I don't think so. I love my 3D-printer and I am spending lots of time modeling in 3D for it, but the big advantage of model kits I see is the material. Polystyrene is just so simple to work with, it is soft enough for cutting and sasnding while easy enough to bend into shape, and highly flexible. And it can be glued by fusing it together.

Detail-wise, the DLP printers like the photon are really great but still need some post-processing which destroys some of the detail, but that's not the real problem. The material is very hard and brittle, you can't bend it, and it is gard to cut and tends to break easily.

I think aftermarket parts can easily be replaced as soon as cheap DLP printers get about 5 times better resolution as the photon, because people working with resin parts will be willing to spend the little extra effort. But for children, beginners and the standard, occasional modeler, I don't see how plastic kits should be fully replaced with 3d-printers.
 

Inquisitor Peregrinus

Master Member
RPF PREMIUM MEMBER
Honestly, the future is in 3D printing. It's not going to be long until printers will be able to achieve Bandai level of detail (some more expensive models may already do) and then it's just a matter of making the files. Once that happens, there's no more waiting for a kit of the vehicle you want or hoping a version is released in your desired scale. Do you really want a 1/48 Y-Wing? Sure! Print it up! Companies like Round 2, Bandai, and Revell better start now figuring out a business model to get into the 3D kit market or Shapeways and similar future companies are going to make them obsolete. Once I have a good printer, I'd happily pay the same cost I pay now for a kit to download a file and print it up myself in whatever scale I desire.
It is definitely an order of magnitude beyond standard printing. HeroForge is in the process of rolling out their full color gaming miniatures. Not to the extent of being professionally painted (though you can select that for an upcharge), but still -- rather than a uniform white mini you have to paint yourself, you can select hair color, highlights, skin tone, makeup, clothing color, accents, and so on and so on.

Then there's the question of kit versus completed. Some of us like the process of building. We get to know the piece inside and out. We can make decisions about what to superdetail from the bare bones up, rather than having try to open up a complete piece with minimal damage. SLA has been around since the '80s, but I feel we still have a bit to go before the price of good, high-resolution printers comes down enough to shift the paradigm. And of the options out there, I feel SLA is the best for things like minis and models/kits. SLS tends to still be slightly "grainy". And FDM has all the support issues to consider. I feel like it'll happen eventually... But not for at least another decade. Though wonks like us will likely have been doing it for years by that point.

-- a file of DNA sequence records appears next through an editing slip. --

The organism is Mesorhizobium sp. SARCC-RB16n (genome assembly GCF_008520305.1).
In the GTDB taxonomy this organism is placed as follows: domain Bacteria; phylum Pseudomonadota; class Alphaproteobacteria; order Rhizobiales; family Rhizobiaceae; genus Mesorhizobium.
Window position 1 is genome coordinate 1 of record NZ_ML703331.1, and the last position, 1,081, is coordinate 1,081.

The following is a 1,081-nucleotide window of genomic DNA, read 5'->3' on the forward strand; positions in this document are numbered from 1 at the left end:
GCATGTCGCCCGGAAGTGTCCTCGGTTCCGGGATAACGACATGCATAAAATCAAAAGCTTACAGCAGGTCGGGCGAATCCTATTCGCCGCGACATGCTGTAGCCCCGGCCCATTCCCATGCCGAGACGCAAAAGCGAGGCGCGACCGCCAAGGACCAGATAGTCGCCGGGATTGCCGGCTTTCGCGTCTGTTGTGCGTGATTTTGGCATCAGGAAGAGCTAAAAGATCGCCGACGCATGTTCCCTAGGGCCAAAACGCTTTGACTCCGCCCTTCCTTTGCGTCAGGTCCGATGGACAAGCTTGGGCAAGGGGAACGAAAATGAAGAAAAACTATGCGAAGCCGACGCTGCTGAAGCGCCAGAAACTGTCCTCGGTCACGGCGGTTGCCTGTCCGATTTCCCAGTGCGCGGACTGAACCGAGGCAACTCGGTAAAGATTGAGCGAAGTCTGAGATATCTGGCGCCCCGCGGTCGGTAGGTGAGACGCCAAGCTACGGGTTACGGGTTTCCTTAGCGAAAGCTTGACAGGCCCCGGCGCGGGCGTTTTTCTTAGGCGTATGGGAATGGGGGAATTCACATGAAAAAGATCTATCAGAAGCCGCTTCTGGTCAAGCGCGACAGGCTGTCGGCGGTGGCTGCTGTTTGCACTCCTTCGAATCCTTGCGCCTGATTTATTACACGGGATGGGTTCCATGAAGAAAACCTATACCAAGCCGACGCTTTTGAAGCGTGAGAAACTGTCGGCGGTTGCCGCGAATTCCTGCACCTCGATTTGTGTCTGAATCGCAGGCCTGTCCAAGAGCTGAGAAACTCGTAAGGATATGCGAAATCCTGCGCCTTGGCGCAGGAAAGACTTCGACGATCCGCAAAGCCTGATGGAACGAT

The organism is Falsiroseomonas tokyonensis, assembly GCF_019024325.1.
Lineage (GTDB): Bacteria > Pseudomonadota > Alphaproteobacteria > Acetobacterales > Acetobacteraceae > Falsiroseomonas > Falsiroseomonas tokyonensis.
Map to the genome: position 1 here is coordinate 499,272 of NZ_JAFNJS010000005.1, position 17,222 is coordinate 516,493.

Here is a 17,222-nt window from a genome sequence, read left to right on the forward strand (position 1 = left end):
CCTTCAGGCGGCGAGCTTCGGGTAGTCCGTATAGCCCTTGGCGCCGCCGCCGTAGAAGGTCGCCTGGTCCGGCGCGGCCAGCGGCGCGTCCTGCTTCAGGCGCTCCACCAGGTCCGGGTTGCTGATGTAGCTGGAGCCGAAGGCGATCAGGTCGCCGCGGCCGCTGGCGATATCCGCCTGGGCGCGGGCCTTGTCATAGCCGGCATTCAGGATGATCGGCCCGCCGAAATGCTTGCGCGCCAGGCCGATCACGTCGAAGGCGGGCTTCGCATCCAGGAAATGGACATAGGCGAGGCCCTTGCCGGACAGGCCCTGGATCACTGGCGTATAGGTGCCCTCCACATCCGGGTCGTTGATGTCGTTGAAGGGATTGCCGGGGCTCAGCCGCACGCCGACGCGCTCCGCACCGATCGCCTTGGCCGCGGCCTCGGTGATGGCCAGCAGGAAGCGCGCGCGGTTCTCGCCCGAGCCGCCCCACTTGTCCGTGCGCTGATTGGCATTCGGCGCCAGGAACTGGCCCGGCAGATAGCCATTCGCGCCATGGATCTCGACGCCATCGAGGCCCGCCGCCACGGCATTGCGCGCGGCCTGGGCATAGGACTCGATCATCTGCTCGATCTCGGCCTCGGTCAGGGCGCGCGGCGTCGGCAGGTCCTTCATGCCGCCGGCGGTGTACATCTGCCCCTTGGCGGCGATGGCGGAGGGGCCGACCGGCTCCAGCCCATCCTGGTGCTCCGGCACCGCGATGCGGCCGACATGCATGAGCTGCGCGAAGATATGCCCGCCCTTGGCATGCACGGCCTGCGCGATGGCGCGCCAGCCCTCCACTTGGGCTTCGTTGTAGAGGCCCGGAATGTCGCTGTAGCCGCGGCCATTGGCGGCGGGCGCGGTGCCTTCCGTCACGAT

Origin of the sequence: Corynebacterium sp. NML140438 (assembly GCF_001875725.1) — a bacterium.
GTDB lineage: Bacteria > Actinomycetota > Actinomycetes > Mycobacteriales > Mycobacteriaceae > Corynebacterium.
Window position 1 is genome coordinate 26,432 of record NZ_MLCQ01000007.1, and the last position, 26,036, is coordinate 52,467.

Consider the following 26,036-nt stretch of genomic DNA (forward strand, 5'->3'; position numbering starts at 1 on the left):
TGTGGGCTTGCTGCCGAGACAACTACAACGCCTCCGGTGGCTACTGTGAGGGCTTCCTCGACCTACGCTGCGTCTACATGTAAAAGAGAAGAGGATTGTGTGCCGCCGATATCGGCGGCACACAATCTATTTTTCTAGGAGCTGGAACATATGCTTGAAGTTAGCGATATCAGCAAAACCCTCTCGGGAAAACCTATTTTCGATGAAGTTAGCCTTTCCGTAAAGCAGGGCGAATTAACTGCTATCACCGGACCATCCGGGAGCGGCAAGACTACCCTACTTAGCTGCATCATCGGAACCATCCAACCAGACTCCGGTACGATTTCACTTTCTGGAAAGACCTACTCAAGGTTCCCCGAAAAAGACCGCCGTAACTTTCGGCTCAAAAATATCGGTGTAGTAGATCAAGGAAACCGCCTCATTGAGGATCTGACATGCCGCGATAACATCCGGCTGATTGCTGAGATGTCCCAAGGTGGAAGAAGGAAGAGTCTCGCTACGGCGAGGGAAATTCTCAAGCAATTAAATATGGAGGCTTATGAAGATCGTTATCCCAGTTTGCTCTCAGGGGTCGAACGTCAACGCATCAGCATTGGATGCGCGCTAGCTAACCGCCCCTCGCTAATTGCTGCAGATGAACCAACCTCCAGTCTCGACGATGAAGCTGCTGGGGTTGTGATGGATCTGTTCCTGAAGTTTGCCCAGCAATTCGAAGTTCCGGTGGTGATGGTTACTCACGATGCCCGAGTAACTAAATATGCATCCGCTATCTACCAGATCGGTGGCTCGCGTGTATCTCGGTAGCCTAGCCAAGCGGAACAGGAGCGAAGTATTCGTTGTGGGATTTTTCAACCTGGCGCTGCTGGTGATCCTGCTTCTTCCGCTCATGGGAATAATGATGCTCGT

Analyzer

Sr Member
How amazing would it be to have a sci-fi model version of HeroForge. I would love to be able to purchase licensed sci-fi models at any scale "on-demand" if you will
 

Hunk a Junk

Sr Member
I don't think so. I love my 3D-printer and I am spending lots of time modeling in 3D for it, but the big advantage of model kits I see is the material. Polystyrene is just so simple to work with, it is soft enough for cutting and sasnding while easy enough to bend into shape, and highly flexible. And it can be glued by fusing it together.

Detail-wise, the DLP printers like the photon are really great but still need some post-processing which destroys some of the detail, but that's not the real problem. The material is very hard and brittle, you can't bend it, and it is gard to cut and tends to break easily.

I think aftermarket parts can easily be replaced as soon as cheap DLP printers get about 5 times better resolution as the photon, because people working with resin parts will be willing to spend the little extra effort. But for children, beginners and the standard, occasional modeler, I don't see how plastic kits should be fully replaced with 3d-printers.
All that is true, for now. 3D printing isn't there yet and it's mainly good for aftermarket and customized add-ons. But the technology AND materials will continue to evolve rapidly. If consumers want a material that behaves closer to polystyrene, eventually it will happen. The types of resins available are already improving and expanding all the time, and the level of detail will keep going up. Ten, twenty, thirty years down the road, people could look back and snort, "Remember when people were still using SLA and resin? How old school." I'll predict that within ten years I'll be able to print a 1/72 X-Wing indistinguishable in detail from a Bandai kit.
 

Hunk a Junk

Sr Member
Then there's the question of kit versus completed. Some of us like the process of building. We get to know the piece inside and out.